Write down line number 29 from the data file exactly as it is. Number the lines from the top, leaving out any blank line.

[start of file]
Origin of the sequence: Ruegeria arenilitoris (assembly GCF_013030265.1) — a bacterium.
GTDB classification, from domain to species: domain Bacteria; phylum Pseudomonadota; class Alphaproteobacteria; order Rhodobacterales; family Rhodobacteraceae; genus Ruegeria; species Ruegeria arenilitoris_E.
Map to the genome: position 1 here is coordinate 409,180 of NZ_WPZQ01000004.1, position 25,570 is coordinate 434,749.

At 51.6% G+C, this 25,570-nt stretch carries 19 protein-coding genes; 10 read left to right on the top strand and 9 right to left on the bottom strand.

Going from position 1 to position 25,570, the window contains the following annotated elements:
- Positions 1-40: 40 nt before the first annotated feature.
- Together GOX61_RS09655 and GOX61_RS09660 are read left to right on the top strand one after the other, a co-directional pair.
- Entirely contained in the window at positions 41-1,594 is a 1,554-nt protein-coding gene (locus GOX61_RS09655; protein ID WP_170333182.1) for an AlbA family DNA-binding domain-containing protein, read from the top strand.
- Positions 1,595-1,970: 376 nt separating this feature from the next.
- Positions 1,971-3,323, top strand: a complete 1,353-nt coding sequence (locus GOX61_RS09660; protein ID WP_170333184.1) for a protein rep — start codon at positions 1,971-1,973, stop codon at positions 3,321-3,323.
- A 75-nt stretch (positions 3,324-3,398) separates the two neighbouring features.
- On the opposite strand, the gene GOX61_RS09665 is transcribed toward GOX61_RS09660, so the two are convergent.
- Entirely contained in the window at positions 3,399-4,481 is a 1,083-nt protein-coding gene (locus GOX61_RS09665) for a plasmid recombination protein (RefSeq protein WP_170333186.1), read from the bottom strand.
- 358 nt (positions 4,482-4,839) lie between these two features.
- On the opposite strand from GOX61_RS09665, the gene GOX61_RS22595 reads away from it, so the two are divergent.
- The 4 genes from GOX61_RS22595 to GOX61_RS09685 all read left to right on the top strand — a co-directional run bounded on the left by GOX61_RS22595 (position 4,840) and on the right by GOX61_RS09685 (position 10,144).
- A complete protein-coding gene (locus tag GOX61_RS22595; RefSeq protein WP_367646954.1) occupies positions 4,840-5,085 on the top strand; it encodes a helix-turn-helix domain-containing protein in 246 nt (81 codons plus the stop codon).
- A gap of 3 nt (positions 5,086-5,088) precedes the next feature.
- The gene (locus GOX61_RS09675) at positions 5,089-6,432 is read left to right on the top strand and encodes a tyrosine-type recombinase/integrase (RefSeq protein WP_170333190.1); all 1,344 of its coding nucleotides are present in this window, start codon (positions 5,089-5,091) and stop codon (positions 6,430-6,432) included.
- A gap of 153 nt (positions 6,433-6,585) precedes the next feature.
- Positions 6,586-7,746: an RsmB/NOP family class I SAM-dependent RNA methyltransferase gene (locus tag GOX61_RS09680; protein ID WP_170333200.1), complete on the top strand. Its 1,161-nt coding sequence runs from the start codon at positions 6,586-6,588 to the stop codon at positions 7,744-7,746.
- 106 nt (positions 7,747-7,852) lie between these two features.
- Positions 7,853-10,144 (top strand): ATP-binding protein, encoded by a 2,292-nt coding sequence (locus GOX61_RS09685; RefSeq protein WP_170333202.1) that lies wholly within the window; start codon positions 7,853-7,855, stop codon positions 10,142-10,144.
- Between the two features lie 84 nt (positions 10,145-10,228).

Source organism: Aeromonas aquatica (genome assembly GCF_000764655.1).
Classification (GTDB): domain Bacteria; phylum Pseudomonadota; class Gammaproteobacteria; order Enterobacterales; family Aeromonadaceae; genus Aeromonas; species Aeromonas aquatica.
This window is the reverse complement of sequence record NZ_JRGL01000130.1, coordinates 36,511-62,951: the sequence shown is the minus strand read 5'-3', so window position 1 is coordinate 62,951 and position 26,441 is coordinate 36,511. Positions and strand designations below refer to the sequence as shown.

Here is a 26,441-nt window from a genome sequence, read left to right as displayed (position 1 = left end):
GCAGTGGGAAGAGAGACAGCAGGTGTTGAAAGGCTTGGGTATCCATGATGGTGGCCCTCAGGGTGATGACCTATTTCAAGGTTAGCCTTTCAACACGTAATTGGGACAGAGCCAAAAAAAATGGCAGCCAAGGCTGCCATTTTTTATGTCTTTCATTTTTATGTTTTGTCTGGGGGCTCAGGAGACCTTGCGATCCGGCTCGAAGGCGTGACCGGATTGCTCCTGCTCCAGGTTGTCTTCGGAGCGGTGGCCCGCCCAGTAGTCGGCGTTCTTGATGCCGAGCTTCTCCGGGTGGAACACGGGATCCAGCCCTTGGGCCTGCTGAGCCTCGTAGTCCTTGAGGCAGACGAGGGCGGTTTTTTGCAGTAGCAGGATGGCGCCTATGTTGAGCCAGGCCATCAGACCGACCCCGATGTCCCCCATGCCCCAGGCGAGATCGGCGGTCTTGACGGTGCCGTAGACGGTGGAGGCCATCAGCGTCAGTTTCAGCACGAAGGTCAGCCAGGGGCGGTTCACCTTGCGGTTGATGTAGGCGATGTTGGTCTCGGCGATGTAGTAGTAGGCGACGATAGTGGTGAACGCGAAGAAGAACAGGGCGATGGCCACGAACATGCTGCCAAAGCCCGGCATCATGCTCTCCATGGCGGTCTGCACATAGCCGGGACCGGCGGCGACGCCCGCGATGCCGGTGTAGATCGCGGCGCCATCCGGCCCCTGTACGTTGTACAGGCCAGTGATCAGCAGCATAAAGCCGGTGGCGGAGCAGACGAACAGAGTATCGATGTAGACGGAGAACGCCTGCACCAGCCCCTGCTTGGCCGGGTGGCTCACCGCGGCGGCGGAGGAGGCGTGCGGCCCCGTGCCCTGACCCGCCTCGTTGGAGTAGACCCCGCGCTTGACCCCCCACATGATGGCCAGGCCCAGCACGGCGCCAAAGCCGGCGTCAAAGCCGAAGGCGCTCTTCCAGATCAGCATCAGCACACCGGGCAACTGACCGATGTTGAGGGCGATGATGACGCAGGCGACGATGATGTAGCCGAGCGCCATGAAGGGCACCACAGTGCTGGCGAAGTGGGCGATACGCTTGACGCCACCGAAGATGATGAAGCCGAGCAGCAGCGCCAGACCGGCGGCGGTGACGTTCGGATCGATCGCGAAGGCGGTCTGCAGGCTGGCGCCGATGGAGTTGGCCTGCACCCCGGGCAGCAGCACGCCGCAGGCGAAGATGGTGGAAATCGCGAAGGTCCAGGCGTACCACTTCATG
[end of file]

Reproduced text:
GCAGTGGGAAGAGAGACAGCAGGTGTTGAAAGGCTTGGGTATCCATGATGGTGGCCCTCAGGGTGATGACCTATTTCAAGGTTAGCCTTTCAACACGTAATTGGGACAGAGCCAAAAAAAATGGCAGCCAAGGCTGCCATTTTTTATGTCTTTCATTTTTATGTTTTGTCTGGGGGCTCAGGAGACCTTGCGATCCGGCTCGAAGGCGTGACCGGATTGCTCCTGCTCCAGGTTGTCTTCGGAGCGGTGGCCCGCCCAGTAGTCGGCGTTCTTGATGCCGAGCTTCTCCGGGTGGAACACGGGATCCAGCCCTTGGGCCTGCTGAGCCTCGTAGTCCTTGAGGCAGACGAGGGCGGTTTTTTGCAGTAGCAGGATGGCGCCTATGTTGAGCCAGGCCATCAGACCGACCCCGATGTCCCCCATGCCCCAGGCGAGATCGGCGGTCTTGACGGTGCCGTAGACGGTGGAGGCCATCAGCGTCAGTTTCAGCACGAAGGTCAGCCAGGGGCGGTTCACCTTGCGGTTGATGTAGGCGATGTTGGTCTCGGCGATGTAGTAGTAGGCGACGATAGTGGTGAACGCGAAGAAGAACAGGGCGATGGCCACGAACATGCTGCCAAAGCCCGGCATCATGCTCTCCATGGCGGTCTGCACATAGCCGGGACCGGCGGCGACGCCCGCGATGCCGGTGTAGATCGCGGCGCCATCCGGCCCCTGTACGTTGTACAGGCCAGTGATCAGCAGCATAAAGCCGGTGGCGGAGCAGACGAACAGAGTATCGATGTAGACGGAGAACGCCTGCACCAGCCCCTGCTTGGCCGGGTGGCTCACCGCGGCGGCGGAGGAGGCGTGCGGCCCCGTGCCCTGACCCGCCTCGTTGGAGTAGACCCCGCGCTTGACCCCCCACATGATGGCCAGGCCCAGCACGGCGCCAAAGCCGGCGTCAAAGCCGAAGGCGCTCTTCCAGATCAGCATCAGCACACCGGGCAACTGACCGATGTTGAGGGCGATGATGACGCAGGCGACGATGATGTAGCCGAGCGCCATGAAGGGCACCACAGTGCTGGCGAAGTGGGCGATACGCTTGACGCCACCGAAGATGATGAAGCCGAGCAGCAGCGCCAGACCGGCGGCGGTGACGTTCGGATCGATCGCGAAGGCGGTCTGCAGGCTGGCGCCGATGGAGTTGGCCTGCACCCCGGGCAGCAGCACGCCGCAGGCGAAGATGGTGGAAATCGCGAAGGTCCAGGCGTACCACTTCATG